Clinical and molecular characterization of neurofibromatosis in southern Brazil

Clévia Rosset, Filippo Vairo, Isabel Cristina Bandeira, Maievi Fonini, Cristina Brinckmann Oliveira Netto, Patricia Ashton-Prolla

Research output: Contribution to journalArticle

1 Scopus citations

Abstract

Objectives: Neurofibromatoses (type 1: NF1; type 2: NF2) are autosomal dominant tumor predisposition syndromes mostly caused by loss-of-function mutations in the tumor suppressor genes NF1 and NF2, respectively. Genotyping is important for correct diagnosis of these diseases. The authors aimed to characterize NF1 and NF2 variants in patients from Southern Brazil. Methods: Ninety-three unrelated probands with NF1 and 7 unrelated probands with NF2 features were recruited from an Oncogenetics center in Southern Brazil. Two next generation sequencing panels were customized to identify point mutations: NF1 (NF1, RNF135, and SUZ12 genes) and NF2 (NF2 and SMARCB1 genes). Large rearrangements were assessed by Multiplex Ligation-dependent Probe Amplification. Results: Sixty-eight heterozygous NF1 variants were identified in 75/93 probands (80%) and 3 heterozygous NF2 variants were identified in 3/7 probands (43%). In NF1, 59 (87%) variants were pathogenic (4 large rearrangements–6%), 6 (9%) were likely pathogenic, 3 (4%) were variants of uncertain significance and 28 (41%) were novel. In NF2, all variants were pathogenic. No novel genotype-phenotype correlations were observed; however, previously described correlations were confirmed in our cohort. Conclusion: The clinical and molecular characterization of neurofibromatoses in different populations is very important to provide further insights into the pathogenesis of these diseases.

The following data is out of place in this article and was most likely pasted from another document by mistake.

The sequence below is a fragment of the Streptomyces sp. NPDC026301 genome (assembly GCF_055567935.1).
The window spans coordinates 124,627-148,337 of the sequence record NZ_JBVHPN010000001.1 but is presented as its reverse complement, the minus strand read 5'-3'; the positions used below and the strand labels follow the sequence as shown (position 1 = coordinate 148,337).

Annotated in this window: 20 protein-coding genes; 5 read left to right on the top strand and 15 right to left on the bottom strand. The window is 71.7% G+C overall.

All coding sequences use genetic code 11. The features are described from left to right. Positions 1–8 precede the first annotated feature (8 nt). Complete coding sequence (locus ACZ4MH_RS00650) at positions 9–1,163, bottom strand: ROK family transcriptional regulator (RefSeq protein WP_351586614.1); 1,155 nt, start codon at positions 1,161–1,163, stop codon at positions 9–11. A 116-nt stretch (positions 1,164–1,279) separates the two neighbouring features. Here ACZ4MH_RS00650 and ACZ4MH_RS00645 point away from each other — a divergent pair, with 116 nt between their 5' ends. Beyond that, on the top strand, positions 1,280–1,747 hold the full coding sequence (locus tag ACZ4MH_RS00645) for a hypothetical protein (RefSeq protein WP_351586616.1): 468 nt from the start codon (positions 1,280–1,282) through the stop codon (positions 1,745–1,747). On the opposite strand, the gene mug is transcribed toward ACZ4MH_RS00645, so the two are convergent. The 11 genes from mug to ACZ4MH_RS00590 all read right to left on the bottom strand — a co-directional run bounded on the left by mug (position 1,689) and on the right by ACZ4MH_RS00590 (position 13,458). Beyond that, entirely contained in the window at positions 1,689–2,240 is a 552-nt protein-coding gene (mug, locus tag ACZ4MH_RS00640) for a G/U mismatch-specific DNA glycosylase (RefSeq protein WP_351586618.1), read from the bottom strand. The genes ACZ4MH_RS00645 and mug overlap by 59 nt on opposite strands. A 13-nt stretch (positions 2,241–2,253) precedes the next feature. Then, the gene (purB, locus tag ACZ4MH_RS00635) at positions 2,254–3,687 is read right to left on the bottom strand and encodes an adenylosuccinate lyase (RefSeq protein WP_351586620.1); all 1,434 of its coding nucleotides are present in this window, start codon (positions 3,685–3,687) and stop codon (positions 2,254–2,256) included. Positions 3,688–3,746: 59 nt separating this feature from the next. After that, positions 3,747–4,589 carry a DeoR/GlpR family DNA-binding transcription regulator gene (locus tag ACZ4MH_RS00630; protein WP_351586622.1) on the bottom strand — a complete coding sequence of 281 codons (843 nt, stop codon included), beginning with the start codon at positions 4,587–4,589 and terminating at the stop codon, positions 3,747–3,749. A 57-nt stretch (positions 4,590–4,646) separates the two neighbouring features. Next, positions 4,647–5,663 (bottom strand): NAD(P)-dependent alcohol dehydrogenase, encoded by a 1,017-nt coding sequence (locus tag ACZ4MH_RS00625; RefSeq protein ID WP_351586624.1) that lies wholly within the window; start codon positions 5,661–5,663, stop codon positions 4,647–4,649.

Original languageEnglish (US)
Pages (from-to)577-586
Number of pages10
JournalExpert Review of Molecular Diagnostics
Volume18
Issue number6
DOIs
StatePublished - Jun 3 2018

Keywords

  • Genotype-phenotype correlations
  • neurocutaneous syndromes
  • neurofibromatosis type 1
  • neurofibromatosis type 2
  • next-generation sequencing

ASJC Scopus subject areas

  • Pathology and Forensic Medicine
  • Molecular Medicine
  • Molecular Biology
  • Genetics

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